Stick it to The Man Review
Sticky, psychotic silliness
The latest PS+ offering is an odd little creature, part platformer, part classic adventure title, all off its rocker. You play as Ray, an odd neurotic little loser who whilst on the way home from his delightful job as a safety hat tester, is hit on the head by a suspicious government canister that falls from a helicopter above.
It’s bad enough that Ray spends his work days getting hit on the head by heavy objects, but at least he’s getting paid and usually has something resembling a safety hat on his bonce for protection. Or a collection of newspapers and juice cartons from the more environmental-friendly apparel providers.
Instead of a nasty bump on the head, this canister seems to have given Ray a unique gift, a long pink arm that juts out of his head with which he can read minds with and even steal some thoughts into physical objects to be used in the real world. Ray can even use this extra limb to pull himself around the world on notice-board-style pins.
Reading the thoughts of people in each chapter is key to progression as some of these thoughts will let you know what items they need before they’ll let you pass or provide you with another item you need. These inner monologues are frequently insane or oddball and while initially amusing, they soon become rather dull. The audio from these mind-reading sections comes solely from the speaker on your DualShock 4 controller, which can be quite awkward if you’re trying not to wake up your better half next to you who may have a 5am start and they can half-hear the psychotic mumblings of a goldfish or a whale-obsessed sea captain.
You can crank up the mania to 11 by using the left stick to fast-forward the audio turbo chipmunks-style, which in conjunction with the subtitles option, allows you to get through the dialogue much quicker. The game’s odd humour wears thin too soon, and I found myself fast-forwarding every conversation just tuning in enough to find out what the hell they wanted.
The game world itself is made of 2D cardboard cutouts, with the landscapes formed with crudely cut shapes and basic illustration. Stages typically scroll from left to right with you needing to move back and forth, picking up pieces along the way to help out the locals. Characters populating the levels seen to have been illustrated via a fear-induced blend of Tim Burton and Ren & Stimpy –they are going to freak you out.
The 2D design suits the gameplay well and with the helpful map, stages are simple to navigate and you usually have a few helpful indications of who you need to scan next or where there’s something to uncover. Ray’s supernatural hand can also be used to peel walls off certain buildings like the world’s creepiest advent calendar, unveiling a new group of minds to feed from.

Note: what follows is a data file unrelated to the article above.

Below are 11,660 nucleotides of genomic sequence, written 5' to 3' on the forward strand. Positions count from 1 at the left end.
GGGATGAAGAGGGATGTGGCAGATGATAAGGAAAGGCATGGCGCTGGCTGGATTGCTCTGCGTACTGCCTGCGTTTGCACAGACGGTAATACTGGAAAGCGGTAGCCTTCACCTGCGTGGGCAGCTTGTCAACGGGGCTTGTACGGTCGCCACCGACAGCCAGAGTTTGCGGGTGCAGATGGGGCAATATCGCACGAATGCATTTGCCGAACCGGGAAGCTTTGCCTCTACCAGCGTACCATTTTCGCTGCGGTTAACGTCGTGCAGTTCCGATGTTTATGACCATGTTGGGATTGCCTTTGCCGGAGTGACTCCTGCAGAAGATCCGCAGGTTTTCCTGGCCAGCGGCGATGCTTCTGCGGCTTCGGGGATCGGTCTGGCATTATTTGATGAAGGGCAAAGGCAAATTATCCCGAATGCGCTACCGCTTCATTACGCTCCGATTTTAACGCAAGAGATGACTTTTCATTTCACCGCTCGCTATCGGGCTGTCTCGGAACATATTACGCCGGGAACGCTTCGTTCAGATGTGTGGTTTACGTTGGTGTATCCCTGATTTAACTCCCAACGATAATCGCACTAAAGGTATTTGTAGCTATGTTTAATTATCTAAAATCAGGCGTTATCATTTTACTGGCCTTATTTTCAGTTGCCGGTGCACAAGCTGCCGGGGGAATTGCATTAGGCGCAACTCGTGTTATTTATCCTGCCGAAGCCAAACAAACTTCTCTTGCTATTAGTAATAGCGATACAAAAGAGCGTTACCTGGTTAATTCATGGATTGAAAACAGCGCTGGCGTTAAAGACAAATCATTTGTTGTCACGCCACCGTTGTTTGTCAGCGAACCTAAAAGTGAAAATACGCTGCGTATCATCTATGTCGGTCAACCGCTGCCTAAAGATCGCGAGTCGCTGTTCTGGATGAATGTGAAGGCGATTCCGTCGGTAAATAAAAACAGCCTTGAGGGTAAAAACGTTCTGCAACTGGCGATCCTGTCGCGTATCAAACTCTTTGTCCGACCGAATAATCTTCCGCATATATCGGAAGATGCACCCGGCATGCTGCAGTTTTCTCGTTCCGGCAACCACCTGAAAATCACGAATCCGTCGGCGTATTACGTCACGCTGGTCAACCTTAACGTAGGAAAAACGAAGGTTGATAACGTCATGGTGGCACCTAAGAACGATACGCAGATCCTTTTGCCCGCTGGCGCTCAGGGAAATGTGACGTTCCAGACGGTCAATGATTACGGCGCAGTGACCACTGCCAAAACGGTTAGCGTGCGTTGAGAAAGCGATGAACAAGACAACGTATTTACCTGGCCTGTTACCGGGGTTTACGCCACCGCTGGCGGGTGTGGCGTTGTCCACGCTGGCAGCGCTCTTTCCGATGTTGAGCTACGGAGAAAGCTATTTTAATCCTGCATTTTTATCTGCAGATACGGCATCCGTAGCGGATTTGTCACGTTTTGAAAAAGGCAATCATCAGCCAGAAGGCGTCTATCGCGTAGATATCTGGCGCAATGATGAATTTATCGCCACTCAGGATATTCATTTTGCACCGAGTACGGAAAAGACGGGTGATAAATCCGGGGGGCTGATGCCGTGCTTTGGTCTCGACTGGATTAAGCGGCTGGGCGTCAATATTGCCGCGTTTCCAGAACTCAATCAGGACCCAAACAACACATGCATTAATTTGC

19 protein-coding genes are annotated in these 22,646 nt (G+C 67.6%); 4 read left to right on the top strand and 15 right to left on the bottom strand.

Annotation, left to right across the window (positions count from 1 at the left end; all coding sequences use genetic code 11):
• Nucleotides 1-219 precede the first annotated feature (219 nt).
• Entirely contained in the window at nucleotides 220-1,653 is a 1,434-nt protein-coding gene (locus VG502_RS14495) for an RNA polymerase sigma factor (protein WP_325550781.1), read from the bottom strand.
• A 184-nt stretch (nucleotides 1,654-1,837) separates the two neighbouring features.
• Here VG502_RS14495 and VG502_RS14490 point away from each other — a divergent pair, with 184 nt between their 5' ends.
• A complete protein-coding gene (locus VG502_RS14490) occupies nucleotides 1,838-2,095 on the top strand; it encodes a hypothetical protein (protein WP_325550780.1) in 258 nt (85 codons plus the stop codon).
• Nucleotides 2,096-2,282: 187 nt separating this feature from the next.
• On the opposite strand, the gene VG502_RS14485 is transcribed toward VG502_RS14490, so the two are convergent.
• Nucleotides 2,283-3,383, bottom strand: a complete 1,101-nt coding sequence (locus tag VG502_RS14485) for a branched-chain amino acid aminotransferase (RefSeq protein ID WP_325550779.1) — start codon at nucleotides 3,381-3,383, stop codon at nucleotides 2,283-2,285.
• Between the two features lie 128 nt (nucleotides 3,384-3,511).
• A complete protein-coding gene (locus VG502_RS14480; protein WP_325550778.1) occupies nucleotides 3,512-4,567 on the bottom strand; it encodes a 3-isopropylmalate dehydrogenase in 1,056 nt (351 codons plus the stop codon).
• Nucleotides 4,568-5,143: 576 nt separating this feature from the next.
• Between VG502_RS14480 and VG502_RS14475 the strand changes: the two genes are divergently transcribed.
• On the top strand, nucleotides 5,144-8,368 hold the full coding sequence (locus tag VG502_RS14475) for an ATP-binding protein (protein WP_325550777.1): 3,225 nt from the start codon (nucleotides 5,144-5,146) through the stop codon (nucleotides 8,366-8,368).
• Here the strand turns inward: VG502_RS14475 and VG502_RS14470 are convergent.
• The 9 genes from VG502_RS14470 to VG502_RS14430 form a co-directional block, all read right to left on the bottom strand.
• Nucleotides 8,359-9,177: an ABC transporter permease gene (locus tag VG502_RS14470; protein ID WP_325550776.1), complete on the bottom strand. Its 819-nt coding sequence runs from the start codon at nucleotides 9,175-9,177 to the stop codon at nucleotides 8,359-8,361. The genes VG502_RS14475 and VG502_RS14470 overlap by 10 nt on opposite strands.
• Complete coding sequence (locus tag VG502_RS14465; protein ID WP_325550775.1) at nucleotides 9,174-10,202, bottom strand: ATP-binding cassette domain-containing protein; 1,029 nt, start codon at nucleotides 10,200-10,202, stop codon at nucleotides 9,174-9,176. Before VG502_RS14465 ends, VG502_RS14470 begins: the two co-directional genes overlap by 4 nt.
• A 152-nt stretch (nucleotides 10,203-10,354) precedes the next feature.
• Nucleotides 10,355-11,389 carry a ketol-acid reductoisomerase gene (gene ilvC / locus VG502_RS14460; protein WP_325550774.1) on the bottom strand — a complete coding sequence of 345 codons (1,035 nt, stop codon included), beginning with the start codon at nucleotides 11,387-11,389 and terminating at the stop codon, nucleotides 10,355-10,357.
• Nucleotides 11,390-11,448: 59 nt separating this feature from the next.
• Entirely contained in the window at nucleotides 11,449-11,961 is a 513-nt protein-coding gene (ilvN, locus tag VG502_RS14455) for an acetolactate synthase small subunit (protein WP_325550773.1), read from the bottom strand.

Ray’s mind-reading arm is controlled via the right stick, but it’s way too sensitive. Alternatively, you may find the PS4’s trackpad easier to use, with slight touches and clicks proving much more intuitive than the wild on-screen flailing unleashed via the right stick.
The game is split into individual self-contained chapters, so any items you pick up, will always be used in that chapter, rather than see you build up a bewilderingly large collection of random items like you would in classic point-and-click adventures titles like Broken Sword or Day of the Tentacle.
It’s not all fetch quests though, there are government agents intent on peeling that extra arm from Ray’s brain if they ever catch him. There are also the rather brutish nurses in one stage set in a loony bin. When seen, you will be chased so you can try to run away or maybe you’ll have to use your noodle a bit by leading them one way and doubling back above them to get past the area they were guarding. Ray isn’t particularly quick, so he’ll have to rely on clever timing or using his mind-hand to attach to useful climbing hooks. The platforming controls are responsive enough to get the job done with minimum frustration and when you are caught, checkpoints are often nearby and there’s no reload screen to sit through, allowing you to have another crack at getting past the goon squads.
Sleepy agents can be mind-scanned and have a ‘ZZZ’ thought sticker stolen. You can then slap them with it to sneak past while they doze for a few seconds. Agents who have a wanted poster with Ray’s face can be slapped with an image of it, fooling all nearby agents into attacking them while hopefully clearing a route for you. It can be awkward stealing these thought bubble items though as you’re rooted to the spot while mind-reading and enemies will often move out of range or spot you before you’re done. Some of this stealth-platforming in later stages can be very difficult until you’ve worked out a decent route, but the nearby checkpoints make life easier and it’s great fun when you spot a narrow opportunity to escape while being chased by multiple guards at once.
This isn’t the longest of games, but I found myself drawn in to the end thanks to the ever-changing environments and I even went back to replay some stages in order to scan every brain in the game, which was admittedly more for the Gold Trophy rather than to listen to the odd ramblings of each citizen. While a little pricey on PS3 and Vita, Stick it to the Man is cheaper on PS4 or currently free if you’re on PS Plus, so why not give this odd little adventure a try?